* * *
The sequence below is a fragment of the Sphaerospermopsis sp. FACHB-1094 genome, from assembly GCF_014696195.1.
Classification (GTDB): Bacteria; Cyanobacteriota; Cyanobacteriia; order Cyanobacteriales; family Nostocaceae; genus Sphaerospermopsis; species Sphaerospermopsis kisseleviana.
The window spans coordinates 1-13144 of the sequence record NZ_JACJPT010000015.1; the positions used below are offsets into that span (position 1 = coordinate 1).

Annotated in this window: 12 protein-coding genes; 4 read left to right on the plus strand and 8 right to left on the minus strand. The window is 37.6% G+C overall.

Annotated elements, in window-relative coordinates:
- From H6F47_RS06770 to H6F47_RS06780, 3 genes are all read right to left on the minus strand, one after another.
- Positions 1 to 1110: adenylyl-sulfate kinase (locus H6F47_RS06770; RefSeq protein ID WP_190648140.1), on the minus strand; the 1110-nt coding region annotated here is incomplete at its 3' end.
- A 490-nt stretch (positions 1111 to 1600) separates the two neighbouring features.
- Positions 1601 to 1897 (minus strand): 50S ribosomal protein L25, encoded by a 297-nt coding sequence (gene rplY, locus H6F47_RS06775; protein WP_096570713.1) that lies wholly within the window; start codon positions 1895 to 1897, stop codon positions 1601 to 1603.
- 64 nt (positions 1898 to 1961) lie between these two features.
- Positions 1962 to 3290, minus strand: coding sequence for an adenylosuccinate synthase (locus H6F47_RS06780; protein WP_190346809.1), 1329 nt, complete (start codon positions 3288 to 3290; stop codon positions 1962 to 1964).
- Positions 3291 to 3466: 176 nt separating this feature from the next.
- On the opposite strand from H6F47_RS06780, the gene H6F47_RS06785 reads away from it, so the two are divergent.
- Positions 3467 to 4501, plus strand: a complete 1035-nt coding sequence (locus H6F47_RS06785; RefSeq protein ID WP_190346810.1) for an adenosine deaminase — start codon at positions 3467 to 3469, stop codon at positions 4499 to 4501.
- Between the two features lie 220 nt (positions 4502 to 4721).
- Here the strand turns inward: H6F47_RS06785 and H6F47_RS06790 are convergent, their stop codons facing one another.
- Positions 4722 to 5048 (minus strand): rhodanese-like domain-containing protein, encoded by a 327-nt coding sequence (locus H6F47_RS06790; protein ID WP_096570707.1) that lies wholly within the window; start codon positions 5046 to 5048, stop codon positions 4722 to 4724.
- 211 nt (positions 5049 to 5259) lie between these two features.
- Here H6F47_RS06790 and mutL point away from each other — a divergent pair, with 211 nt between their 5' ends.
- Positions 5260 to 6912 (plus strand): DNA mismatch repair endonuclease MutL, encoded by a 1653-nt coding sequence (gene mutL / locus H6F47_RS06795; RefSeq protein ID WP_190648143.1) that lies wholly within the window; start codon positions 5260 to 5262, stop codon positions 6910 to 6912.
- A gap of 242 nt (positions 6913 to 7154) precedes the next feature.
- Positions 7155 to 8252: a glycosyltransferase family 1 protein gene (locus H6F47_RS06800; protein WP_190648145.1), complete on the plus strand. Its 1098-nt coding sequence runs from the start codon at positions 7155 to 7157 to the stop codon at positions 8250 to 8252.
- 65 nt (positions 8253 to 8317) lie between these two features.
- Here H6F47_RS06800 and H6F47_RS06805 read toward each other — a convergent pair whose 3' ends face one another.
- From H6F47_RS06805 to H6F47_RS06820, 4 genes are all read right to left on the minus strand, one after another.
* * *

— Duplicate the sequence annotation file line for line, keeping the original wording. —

The sequence below is a fragment of the Sphaerospermopsis sp. FACHB-1094 genome, from assembly GCF_014696195.1.
Classification (GTDB): Bacteria; Cyanobacteriota; Cyanobacteriia; order Cyanobacteriales; family Nostocaceae; genus Sphaerospermopsis; species Sphaerospermopsis kisseleviana.
The window spans coordinates 1-13144 of the sequence record NZ_JACJPT010000015.1; the positions used below are offsets into that span (position 1 = coordinate 1).

Annotated in this window: 12 protein-coding genes; 4 read left to right on the plus strand and 8 right to left on the minus strand. The window is 37.6% G+C overall.

Annotated elements, in window-relative coordinates:
- From H6F47_RS06770 to H6F47_RS06780, 3 genes are all read right to left on the minus strand, one after another.
- Positions 1 to 1110: adenylyl-sulfate kinase (locus H6F47_RS06770; RefSeq protein ID WP_190648140.1), on the minus strand; the 1110-nt coding region annotated here is incomplete at its 3' end.
- A 490-nt stretch (positions 1111 to 1600) separates the two neighbouring features.
- Positions 1601 to 1897 (minus strand): 50S ribosomal protein L25, encoded by a 297-nt coding sequence (gene rplY, locus H6F47_RS06775; protein WP_096570713.1) that lies wholly within the window; start codon positions 1895 to 1897, stop codon positions 1601 to 1603.
- 64 nt (positions 1898 to 1961) lie between these two features.
- Positions 1962 to 3290, minus strand: coding sequence for an adenylosuccinate synthase (locus H6F47_RS06780; protein WP_190346809.1), 1329 nt, complete (start codon positions 3288 to 3290; stop codon positions 1962 to 1964).
- Positions 3291 to 3466: 176 nt separating this feature from the next.
- On the opposite strand from H6F47_RS06780, the gene H6F47_RS06785 reads away from it, so the two are divergent.
- Positions 3467 to 4501, plus strand: a complete 1035-nt coding sequence (locus H6F47_RS06785; RefSeq protein ID WP_190346810.1) for an adenosine deaminase — start codon at positions 3467 to 3469, stop codon at positions 4499 to 4501.
- Between the two features lie 220 nt (positions 4502 to 4721).
- Here the strand turns inward: H6F47_RS06785 and H6F47_RS06790 are convergent, their stop codons facing one another.
- Positions 4722 to 5048 (minus strand): rhodanese-like domain-containing protein, encoded by a 327-nt coding sequence (locus H6F47_RS06790; protein ID WP_096570707.1) that lies wholly within the window; start codon positions 5046 to 5048, stop codon positions 4722 to 4724.
- 211 nt (positions 5049 to 5259) lie between these two features.
- Here H6F47_RS06790 and mutL point away from each other — a divergent pair, with 211 nt between their 5' ends.
- Positions 5260 to 6912 (plus strand): DNA mismatch repair endonuclease MutL, encoded by a 1653-nt coding sequence (gene mutL / locus H6F47_RS06795; RefSeq protein ID WP_190648143.1) that lies wholly within the window; start codon positions 5260 to 5262, stop codon positions 6910 to 6912.
- A gap of 242 nt (positions 6913 to 7154) precedes the next feature.
- Positions 7155 to 8252: a glycosyltransferase family 1 protein gene (locus H6F47_RS06800; protein WP_190648145.1), complete on the plus strand. Its 1098-nt coding sequence runs from the start codon at positions 7155 to 7157 to the stop codon at positions 8250 to 8252.
- 65 nt (positions 8253 to 8317) lie between these two features.
- Here H6F47_RS06800 and H6F47_RS06805 read toward each other — a convergent pair whose 3' ends face one another.
- From H6F47_RS06805 to H6F47_RS06820, 4 genes are all read right to left on the minus strand, one after another.